U.S. Department of State 2007 Trafficking in Persons Report - Papua New Guinea
|Publisher||United States Department of State|
|Author||Office to Monitor and Combat Trafficking in Persons|
|Publication Date||12 June 2007|
|Cite as||United States Department of State, U.S. Department of State 2007 Trafficking in Persons Report - Papua New Guinea, 12 June 2007, available at: http://www.refworld.org/docid/467be3d0c.html [accessed 2 October 2014]|
|Disclaimer||This is not a UNHCR publication. UNHCR is not responsible for, nor does it necessarily endorse, its content. Any views expressed are solely those of the author or publisher and do not necessarily reflect those of UNHCR, the United Nations or its Member States.|
Papua New Guinea (Tier 2 Watch List)
Papua New Guinea is a destination country for women and girls trafficked for the purpose of commercial sexual exploitation. Internal trafficking of women and children for sexual exploitation and domestic servitude occurs. Children are held in indentured servitude as domestic workers. Women are trafficked from Malaysia, the Philippines, Thailand, Indonesia, and the People's Republic of China (P. R. C. ) for sexual exploitation in brothels in the capital and at isolated logging and mining camps. Children are held in indentured servitude either as a means of paying a family debt or because the natural parents cannot afford to support the child. Some children are given to another family of greater wealth to serve as a housekeeper or nanny – a practice that can lead to trafficking in persons. There were isolated cases of Thai women transiting Papua New Guinea from Singapore on their way to Japan.
The Government of Papua New Guinea does not fully comply with the minimum standards for the elimination of trafficking; however, it is making significant efforts to do so. Papua New Guinea has been placed on Tier 2 Watch List because of its significantly increasing problem of trafficking in persons. The government should pass and enact comprehensive anti-trafficking legislation and collaborate with civil society, religious and tribal leaders to raise awareness about trafficking, including the demand aspect. The government should make efforts to prosecute and convict complicit officials and exploitative employers.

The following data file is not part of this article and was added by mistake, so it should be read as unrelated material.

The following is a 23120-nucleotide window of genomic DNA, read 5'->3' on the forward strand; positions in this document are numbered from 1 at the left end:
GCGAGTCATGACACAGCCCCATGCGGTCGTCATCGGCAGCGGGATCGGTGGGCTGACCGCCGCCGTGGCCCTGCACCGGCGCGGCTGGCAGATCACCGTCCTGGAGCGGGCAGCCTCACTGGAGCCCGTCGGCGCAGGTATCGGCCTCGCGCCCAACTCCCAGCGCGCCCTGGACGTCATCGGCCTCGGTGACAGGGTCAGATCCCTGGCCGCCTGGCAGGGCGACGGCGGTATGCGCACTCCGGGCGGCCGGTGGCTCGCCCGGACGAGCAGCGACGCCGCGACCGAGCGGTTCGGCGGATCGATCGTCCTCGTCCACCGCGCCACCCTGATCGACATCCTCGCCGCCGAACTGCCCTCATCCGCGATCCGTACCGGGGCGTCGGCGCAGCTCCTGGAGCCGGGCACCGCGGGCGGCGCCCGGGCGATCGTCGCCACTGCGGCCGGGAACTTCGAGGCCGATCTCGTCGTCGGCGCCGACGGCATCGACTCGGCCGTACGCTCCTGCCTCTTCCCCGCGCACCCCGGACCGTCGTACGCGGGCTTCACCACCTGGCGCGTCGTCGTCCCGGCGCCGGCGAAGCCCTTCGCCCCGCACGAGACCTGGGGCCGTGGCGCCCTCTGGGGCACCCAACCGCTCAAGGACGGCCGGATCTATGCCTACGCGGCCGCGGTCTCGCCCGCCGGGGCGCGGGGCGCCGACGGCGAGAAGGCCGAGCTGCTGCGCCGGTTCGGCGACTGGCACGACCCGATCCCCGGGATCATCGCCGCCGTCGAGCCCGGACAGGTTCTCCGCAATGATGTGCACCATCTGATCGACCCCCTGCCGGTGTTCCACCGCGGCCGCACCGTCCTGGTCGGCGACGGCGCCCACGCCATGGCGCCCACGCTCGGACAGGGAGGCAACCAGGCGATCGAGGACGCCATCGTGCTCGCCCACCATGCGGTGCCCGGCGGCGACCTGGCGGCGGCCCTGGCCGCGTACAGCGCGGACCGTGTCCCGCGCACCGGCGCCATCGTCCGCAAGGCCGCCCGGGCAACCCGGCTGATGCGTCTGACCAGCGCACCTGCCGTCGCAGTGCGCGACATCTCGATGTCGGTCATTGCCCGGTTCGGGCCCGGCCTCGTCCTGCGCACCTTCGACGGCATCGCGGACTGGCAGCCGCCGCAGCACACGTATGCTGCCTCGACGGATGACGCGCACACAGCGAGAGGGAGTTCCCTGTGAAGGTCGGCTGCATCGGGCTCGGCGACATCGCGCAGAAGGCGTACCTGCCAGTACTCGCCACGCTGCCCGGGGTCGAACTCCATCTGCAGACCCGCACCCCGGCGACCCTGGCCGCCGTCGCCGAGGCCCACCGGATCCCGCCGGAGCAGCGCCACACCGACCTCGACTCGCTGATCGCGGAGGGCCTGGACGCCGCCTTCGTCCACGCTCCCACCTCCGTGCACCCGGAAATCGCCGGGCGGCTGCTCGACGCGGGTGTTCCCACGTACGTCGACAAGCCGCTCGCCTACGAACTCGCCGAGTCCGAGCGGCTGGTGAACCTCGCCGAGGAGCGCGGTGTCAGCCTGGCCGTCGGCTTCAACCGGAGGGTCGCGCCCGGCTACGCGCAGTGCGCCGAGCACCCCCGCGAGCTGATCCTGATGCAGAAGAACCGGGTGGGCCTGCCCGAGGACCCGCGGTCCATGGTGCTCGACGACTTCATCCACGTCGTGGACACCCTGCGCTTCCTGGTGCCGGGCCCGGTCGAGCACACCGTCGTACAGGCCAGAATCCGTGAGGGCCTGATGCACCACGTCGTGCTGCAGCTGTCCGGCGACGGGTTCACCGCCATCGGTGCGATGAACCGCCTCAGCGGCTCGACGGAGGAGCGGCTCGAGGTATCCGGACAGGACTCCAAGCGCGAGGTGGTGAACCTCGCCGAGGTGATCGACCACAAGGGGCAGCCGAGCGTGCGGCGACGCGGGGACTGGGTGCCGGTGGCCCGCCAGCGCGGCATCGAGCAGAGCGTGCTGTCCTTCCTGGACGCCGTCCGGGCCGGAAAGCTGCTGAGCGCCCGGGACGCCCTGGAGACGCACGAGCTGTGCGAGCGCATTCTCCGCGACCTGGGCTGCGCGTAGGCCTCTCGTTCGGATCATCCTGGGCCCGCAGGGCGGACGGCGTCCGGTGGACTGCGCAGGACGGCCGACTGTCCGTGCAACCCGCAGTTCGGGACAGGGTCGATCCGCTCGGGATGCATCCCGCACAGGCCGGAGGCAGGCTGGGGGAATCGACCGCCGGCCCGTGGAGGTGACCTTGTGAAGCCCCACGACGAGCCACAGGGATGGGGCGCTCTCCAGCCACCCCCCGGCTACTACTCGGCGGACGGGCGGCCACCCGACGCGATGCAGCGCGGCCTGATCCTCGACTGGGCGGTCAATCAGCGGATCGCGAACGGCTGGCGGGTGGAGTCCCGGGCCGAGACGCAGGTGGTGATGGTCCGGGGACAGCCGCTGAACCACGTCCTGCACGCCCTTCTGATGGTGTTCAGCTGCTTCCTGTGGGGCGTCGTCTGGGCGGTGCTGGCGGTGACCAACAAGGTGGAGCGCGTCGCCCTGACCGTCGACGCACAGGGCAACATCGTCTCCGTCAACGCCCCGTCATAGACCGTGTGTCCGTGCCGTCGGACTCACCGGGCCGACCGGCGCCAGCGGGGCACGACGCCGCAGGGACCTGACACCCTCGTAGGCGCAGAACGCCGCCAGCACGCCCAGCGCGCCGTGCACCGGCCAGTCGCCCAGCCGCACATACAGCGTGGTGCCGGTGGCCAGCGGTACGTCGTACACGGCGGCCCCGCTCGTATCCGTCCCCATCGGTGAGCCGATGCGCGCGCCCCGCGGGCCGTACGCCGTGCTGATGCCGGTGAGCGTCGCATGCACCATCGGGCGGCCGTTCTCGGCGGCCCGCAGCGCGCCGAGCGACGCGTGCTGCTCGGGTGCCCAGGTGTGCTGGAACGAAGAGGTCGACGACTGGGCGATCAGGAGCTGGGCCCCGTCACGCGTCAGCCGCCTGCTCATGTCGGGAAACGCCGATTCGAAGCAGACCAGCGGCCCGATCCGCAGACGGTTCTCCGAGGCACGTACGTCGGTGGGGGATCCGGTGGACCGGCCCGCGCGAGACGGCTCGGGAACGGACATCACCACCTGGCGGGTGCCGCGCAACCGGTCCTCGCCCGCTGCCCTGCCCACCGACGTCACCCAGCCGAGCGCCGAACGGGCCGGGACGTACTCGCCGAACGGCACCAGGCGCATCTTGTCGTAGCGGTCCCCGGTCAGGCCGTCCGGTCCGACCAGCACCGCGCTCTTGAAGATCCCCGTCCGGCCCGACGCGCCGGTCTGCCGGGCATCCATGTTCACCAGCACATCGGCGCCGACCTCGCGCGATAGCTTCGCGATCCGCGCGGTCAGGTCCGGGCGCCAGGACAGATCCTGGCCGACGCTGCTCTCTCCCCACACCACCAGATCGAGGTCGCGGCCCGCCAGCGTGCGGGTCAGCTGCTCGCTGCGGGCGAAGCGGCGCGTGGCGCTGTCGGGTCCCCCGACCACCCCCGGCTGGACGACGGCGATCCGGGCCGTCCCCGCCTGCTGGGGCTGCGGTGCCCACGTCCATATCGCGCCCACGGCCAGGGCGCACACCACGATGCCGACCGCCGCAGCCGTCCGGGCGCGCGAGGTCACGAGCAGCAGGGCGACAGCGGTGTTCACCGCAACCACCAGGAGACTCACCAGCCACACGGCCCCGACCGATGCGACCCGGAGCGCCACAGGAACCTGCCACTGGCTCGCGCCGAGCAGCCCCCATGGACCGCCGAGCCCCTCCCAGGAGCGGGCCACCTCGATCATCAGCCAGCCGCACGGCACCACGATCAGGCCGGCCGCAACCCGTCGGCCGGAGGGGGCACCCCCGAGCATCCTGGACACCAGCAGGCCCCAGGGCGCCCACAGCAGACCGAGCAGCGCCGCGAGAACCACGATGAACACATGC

The Government of Papua New Guinea demonstrated minimal efforts to combat trafficking in persons. Papua New Guinea does not prohibit all forms of trafficking in persons, though its criminal code prohibits the trafficking of children for sexual exploitation. Trafficking for labor exploitation, however, is not criminalized and law enforcement officials do not actively investigate suspected cases due to a lack of officers within any branch of the government who are capable of dealing with trafficking crimes. There were no reported prosecutions or convictions of trafficking offenders during the reporting period. Police arrested a cult leader known as "Black Jesus" for killing and eating three young women he recruited as sex slaves. The police, through the assistance of immigration officers, stopped six Thai women transiting Papua New Guinea from Singapore on their way to Japan and deported them to Thailand on the next flight. Trafficking-related corruption is a serious problem and no public officials were investigated or prosecuted for trafficking-related crimes.
The Government of Papua New Guinea demonstrated limited efforts to protect or assist victims of trafficking. Due to severe resource constraints, the government relies on services provided by international organizations or NGOs. The government does not actively investigate trafficking crimes, and it does not implement procedures to identify trafficking victims among vulnerable populations, such as foreigners detained for prostitution or immigration violations. No victims presented themselves to police during the year. The government would encourage victims to participate in the investigation and prosecution of traffickers if they came forward. There is no legal alternative to removal for victims that may face hardship or retribution in a source country. There are a few shelters in Port Moresby, Lae, and other major cities, but they are not specifically for victims of trafficking.
The Government of Papua New Guinea relied on international organizations and NGOs to conduct prevention and awareness campaigns. A YWCA HIV and AIDS prevention program targeted women and girls in prostitution and provided literacy and skills training. Papua New Guinea has not ratified the 2000 UN TIP Protocol.